Luckily, if you are sensitive to hydroquinone or are worried about safety, there are several other options available to treat hyperpigmentation, or fade age spots, freckles and melasma.
Hydroquinone, a powerful chemical lightening agent which has been used for decades to fade hyperpigmentation and dark spots, occurs naturally in many herbs and plants and, may also be produced synthetically. Due to its potency, hydroquinone is regulated by the FDA, and only 2% concentrations are allowed in over-the-counter cosmetic preparations, such as bleaching or fading creams. When applied topically, hydroquinone may cause an allergic reaction on the skin, and recent studies have suggested that hydroquinone may be a carcinogen, with long-term use of this potent chemical increasing the risk of skin cancer.
Given the drawbacks, it’s no wonder many women are searching for viable alternatives and the good news is, they are out there. Skin lighteners derived from plants, berries and herbs are not only safer than synthetic hydroquinone lighteners, they are gentler on the skin, safe for all skin types and just as effective.
Before starting any type of protocol to lighten the skin, it is important to understand the primary cause of most hyperpigmentation is unprotected sun exposure. If you are serious about fading dark spots or uneven skin tone, be prepared for a long-term commitment. The process requires diligence, (results can take anywhere from 1 month to 3), lightening products must be applied once to twice daily and sun protection must be worn every single day in order to maintain results and prevent any new damage. This includes when driving, flying, sitting next to a sunny window or even in front of the computer! Any unprotected sun exposure can potentially cause further hyperpigmentation and must be guarded against carefully.
The following ingredients are viable alternatives to synthetic hydroquinone lighteners:
Arbutin: Derived from the leaves of blueberry, bearberry, cranberry or mulberry shrubs, or from certain genus of pear, arbutin contains the natural form of hydroquinone, which will inhibit the production of melanin by the skin.
Azelaic acid: Most commonly, this ingredient is used to treat acne but recent studies have shown azelaic acid beneficial for the treatment of skin discolorations, as well. Azelaic acid is made from the grains of wheat, rye or barely, and is usually found in creams at a concentration of 20%. Studies have shown it to be effective in treating melasma and inhibiting melanin production.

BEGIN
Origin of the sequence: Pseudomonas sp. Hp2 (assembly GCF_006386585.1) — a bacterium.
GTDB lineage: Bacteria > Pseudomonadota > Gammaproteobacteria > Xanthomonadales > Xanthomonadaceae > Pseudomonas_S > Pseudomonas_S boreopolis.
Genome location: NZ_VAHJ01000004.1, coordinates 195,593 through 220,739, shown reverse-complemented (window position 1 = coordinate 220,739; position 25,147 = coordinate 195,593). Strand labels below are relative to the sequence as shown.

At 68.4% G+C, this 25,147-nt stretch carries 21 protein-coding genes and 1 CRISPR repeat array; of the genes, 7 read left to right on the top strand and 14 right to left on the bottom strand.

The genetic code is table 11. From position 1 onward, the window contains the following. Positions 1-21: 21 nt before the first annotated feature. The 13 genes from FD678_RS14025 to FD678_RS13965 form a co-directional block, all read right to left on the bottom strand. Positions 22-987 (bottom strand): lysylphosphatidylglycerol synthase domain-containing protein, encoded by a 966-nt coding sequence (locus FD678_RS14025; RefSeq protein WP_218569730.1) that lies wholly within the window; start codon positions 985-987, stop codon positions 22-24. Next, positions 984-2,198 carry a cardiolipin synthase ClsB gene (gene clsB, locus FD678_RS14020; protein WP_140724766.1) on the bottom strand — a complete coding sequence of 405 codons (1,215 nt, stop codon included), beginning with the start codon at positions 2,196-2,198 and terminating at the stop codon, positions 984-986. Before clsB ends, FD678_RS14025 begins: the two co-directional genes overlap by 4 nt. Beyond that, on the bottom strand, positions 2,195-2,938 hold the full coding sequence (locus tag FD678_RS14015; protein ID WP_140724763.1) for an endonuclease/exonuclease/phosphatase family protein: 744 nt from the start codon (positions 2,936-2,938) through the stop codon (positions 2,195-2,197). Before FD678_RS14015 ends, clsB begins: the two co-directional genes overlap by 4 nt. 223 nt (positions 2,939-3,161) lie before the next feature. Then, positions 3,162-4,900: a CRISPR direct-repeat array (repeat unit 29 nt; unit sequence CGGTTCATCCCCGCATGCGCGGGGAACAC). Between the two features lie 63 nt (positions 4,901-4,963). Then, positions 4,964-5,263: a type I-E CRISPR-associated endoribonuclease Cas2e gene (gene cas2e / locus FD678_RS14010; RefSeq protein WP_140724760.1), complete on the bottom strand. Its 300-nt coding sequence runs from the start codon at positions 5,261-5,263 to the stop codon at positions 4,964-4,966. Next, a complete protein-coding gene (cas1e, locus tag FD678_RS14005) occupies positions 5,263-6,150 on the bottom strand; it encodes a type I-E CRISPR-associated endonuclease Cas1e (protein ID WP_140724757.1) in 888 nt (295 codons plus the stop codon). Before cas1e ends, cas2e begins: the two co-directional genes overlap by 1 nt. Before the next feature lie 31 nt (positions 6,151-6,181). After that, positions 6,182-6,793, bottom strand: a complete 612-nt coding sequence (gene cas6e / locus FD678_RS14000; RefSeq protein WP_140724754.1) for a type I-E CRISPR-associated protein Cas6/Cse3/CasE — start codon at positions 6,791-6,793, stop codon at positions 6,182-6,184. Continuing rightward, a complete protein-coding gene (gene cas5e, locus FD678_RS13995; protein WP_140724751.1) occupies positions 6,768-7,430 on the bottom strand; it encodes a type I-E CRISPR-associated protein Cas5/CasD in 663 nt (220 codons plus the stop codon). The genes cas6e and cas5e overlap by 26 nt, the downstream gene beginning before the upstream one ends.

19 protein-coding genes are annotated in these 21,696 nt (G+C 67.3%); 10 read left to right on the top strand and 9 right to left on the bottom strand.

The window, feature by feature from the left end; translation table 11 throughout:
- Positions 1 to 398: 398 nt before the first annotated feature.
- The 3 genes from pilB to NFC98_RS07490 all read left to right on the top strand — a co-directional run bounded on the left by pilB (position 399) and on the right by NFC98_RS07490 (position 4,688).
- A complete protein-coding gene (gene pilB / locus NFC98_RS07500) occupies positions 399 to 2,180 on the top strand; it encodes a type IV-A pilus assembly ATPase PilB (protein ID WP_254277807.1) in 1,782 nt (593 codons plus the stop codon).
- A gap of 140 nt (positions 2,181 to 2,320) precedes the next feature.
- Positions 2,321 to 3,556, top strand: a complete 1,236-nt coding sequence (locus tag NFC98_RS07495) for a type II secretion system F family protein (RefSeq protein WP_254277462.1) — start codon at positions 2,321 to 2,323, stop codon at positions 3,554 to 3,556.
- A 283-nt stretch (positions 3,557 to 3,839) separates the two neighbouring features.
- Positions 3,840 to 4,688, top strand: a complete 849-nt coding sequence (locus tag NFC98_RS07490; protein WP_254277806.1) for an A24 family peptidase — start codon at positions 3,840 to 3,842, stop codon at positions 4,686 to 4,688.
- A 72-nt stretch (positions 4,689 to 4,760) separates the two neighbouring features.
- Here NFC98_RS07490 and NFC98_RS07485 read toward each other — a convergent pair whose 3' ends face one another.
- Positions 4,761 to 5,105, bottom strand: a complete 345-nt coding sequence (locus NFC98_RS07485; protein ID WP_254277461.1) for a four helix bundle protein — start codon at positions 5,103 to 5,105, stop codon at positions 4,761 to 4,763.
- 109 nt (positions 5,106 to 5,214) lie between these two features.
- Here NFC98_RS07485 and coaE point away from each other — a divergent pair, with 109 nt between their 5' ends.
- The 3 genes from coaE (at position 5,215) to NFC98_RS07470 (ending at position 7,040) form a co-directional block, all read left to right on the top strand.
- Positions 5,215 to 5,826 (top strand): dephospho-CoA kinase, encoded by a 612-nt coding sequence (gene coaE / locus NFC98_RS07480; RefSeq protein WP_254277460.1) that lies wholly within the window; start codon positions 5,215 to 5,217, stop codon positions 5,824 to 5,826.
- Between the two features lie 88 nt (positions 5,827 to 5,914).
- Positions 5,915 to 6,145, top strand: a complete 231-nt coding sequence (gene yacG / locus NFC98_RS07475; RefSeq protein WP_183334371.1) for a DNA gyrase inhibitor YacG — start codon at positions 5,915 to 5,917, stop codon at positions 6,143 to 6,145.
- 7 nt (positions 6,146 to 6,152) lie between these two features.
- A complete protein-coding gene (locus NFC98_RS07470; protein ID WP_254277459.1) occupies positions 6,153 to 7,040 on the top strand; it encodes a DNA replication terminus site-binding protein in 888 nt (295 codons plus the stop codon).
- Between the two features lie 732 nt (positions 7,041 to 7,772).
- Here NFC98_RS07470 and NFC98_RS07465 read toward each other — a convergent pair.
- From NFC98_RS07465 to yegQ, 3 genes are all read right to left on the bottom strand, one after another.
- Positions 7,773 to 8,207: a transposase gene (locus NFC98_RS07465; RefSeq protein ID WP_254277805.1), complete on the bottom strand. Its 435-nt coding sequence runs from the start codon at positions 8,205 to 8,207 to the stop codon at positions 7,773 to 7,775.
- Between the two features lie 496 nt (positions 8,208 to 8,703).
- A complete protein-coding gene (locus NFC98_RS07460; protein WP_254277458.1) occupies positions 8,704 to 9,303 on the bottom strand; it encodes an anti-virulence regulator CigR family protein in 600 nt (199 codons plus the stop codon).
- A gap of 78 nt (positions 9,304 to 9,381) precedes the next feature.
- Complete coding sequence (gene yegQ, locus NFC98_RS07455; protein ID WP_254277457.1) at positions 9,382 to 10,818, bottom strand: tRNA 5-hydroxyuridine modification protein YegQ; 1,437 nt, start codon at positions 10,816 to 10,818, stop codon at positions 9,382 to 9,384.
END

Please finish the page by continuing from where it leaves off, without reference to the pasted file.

Bilberry extract: A relative of blueberries, bilberry fruit contains tannins that have natural astringent and anti-inflammatory properties. Traditionally used by herbalists to treat blood pressure and prevent the formation of blood clots, bilberry is also an excellent anti-oxidant. Recently, bilberry has proven useful for treating hyperpigmentation and sun damage due to its chemical composition, which includes botanical hydroquinone, vitamin A and vitamin C.
Kojic acid: Derived from a fungus, kojic acid also inhibits melanin production in a similar fashion to hydroquinone. This ingredient oxidizes quickly and will turn brown if left exposed to air, so check the expiration date carefully and be sure to store in a cool, dark place, away from heat or light.
Lemon: Used to lighten hair, bleach freckles and whiten faded or yellowed cotton clothing, lemon is a valuable home remedy women have been turning to for years. Lemons help brighten and clarify the skin with citric acid and vitamin C and may be applied topically to the skin with a cotton swab, straight from the freshly sliced fruit. However, fresh lemon juice can be drying to the skin so be certain to apply moisturizer after treatment to keep the skin hydrated.
Licorice extract: A tyrosinase inhibitor, licorice extract is a potent skin lightener that disrupts melanin synthesis by the skin, and also has anti-inflammatory properties. Studies have suggested that licorice may be up to 75 times more effective than vitamin C in fading hyperpigmentation, and it may safely be used by anyone who is allergic to hydroquinone.
Malic acid: An alpha hydroxy acid derived exclusively from apples, malic acid has protective and moisturizing qualities, making it ideal for use on sensitive skin, or those suffering from Rosacea or other skin concerns.
Vitamin C: Vitamin C, also known as magnesium ascorbyl phosphate, ascorbic acid, ascorbyl glucosamine or ascorbyl palmitate, is a common ingredient found in many botanical skin lighteners that is also a first-class antioxidant. Although studies have indicated that vitamin C does inhibit melanin production at concentrations above 5%, most skincare products available over-the-counter are not quite this potent. For this reason, vitamin C should be used in conjunction with other treatments for a skin-lightening boost.
Our Product Picks
Hydroquinone alternatives are available in a wide-ranging combination of formulas. For lightening multiple areas of the body, such as face, hands and chest, reach for Exuviance Skin Brightening Gel, which contains kojic acid, vitamin C, licorice, mulberry extract and bearberry extract for serious de-pigmentation results. For a more concentrated serum, try Donell Super Skin Lightening Gel, featuring a blend of azelaic acid, kojic acid, vitamin C and lemon extract. Sensitive skin will benefit from nightly treatments of Caudalie Vinoperfect Radiance Serum, a velvety serum, designed to fade uneven skin tone in as little as 4 weeks. And finally, don’t forget the sunblock. Enjoy full-spectrum protection with DDF Organic Sunblock SPF 30.
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